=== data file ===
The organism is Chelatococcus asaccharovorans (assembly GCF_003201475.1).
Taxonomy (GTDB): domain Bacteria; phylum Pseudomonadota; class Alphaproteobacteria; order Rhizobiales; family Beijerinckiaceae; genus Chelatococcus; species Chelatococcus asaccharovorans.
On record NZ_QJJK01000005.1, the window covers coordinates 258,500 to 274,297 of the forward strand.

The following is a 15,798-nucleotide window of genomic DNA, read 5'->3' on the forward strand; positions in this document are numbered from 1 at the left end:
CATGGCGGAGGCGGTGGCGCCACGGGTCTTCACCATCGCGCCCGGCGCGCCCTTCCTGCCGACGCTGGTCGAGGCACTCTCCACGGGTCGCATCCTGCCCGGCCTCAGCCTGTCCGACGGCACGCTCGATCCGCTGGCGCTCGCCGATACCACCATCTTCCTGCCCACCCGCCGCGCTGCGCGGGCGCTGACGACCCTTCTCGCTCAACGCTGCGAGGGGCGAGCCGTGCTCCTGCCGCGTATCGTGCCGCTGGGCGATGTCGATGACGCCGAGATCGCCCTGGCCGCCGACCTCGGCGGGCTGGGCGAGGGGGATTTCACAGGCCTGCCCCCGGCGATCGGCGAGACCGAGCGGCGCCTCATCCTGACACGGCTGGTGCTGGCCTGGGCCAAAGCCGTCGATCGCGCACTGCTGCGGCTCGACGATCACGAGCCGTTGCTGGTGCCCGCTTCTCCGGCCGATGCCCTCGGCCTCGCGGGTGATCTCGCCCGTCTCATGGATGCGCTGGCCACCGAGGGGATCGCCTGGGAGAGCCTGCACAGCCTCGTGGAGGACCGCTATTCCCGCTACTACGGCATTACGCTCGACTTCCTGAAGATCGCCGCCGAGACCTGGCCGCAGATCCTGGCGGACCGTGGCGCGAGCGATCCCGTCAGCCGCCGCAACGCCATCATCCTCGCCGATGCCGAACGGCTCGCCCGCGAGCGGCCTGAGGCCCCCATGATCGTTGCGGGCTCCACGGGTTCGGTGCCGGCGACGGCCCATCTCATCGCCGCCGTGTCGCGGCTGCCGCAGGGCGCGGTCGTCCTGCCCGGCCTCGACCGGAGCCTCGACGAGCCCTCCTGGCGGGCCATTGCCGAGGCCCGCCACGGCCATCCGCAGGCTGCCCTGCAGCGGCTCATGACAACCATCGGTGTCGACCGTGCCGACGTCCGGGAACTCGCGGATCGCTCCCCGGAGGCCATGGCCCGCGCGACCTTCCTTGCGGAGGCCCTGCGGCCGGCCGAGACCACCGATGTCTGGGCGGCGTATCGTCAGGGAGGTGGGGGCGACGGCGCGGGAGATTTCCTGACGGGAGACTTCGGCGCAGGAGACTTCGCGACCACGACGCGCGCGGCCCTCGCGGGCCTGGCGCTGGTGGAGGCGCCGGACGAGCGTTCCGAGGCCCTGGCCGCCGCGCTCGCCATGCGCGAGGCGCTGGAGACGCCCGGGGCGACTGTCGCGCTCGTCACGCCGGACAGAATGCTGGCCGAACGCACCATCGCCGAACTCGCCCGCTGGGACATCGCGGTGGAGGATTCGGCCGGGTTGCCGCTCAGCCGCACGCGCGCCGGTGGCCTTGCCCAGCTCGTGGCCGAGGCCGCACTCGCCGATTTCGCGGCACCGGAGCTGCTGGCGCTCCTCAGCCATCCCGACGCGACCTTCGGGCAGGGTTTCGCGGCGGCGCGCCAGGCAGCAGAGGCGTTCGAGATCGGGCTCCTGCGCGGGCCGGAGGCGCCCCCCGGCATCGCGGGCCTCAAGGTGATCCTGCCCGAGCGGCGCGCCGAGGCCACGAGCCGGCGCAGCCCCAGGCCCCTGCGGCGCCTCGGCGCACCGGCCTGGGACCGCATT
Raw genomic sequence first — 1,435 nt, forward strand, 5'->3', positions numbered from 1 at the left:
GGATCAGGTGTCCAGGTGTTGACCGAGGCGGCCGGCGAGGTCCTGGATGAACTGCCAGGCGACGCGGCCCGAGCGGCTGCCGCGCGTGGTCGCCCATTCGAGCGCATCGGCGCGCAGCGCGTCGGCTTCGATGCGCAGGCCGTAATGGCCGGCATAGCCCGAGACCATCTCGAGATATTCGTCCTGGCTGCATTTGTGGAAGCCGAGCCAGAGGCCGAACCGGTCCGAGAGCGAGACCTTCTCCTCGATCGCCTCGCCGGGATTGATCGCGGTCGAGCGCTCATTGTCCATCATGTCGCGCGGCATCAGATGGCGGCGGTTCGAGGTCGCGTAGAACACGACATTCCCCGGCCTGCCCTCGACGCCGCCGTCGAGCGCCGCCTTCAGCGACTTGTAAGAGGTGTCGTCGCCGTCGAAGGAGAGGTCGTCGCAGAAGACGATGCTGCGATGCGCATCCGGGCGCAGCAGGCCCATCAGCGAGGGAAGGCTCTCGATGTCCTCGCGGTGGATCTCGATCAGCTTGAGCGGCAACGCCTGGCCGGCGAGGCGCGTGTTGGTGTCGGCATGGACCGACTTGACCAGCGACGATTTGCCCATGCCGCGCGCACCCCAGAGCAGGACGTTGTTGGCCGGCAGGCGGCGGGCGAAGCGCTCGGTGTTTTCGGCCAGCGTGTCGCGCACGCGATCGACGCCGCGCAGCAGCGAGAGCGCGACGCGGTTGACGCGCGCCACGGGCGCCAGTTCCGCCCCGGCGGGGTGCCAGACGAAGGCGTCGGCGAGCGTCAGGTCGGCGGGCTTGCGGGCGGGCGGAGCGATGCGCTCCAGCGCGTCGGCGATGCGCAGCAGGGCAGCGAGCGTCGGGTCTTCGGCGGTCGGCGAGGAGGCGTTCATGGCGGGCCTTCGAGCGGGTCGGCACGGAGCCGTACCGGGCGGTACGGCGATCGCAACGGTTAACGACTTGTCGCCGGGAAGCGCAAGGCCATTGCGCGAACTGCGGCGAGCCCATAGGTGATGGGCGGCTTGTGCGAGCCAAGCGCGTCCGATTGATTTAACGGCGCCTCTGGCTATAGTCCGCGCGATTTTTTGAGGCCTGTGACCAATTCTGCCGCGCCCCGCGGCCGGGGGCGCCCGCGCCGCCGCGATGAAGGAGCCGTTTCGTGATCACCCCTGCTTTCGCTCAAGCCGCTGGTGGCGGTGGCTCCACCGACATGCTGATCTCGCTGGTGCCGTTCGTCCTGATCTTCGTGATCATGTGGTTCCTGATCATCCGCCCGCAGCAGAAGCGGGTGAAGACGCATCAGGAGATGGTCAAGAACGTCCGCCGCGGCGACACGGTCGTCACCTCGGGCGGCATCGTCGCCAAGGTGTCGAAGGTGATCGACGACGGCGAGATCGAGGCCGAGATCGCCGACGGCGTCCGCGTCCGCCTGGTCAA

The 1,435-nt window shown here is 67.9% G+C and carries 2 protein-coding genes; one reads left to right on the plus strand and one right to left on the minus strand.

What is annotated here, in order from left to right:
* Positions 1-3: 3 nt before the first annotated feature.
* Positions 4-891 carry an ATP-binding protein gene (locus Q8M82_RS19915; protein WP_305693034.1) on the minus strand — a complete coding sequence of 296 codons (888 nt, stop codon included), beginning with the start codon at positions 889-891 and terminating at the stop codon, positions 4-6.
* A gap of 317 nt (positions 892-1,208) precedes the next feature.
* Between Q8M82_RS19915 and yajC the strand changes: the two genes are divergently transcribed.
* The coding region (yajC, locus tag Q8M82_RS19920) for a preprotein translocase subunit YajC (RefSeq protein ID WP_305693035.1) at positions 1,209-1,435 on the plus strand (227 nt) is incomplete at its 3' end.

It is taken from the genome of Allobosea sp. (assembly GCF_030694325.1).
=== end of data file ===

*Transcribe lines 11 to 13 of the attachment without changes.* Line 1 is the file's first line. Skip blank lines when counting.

* Positions 4-891 carry an ATP-binding protein gene (locus Q8M82_RS19915; protein WP_305693034.1) on the minus strand — a complete coding sequence of 296 codons (888 nt, stop codon included), beginning with the start codon at positions 889-891 and terminating at the stop codon, positions 4-6.
* A gap of 317 nt (positions 892-1,208) precedes the next feature.
* Between Q8M82_RS19915 and yajC the strand changes: the two genes are divergently transcribed.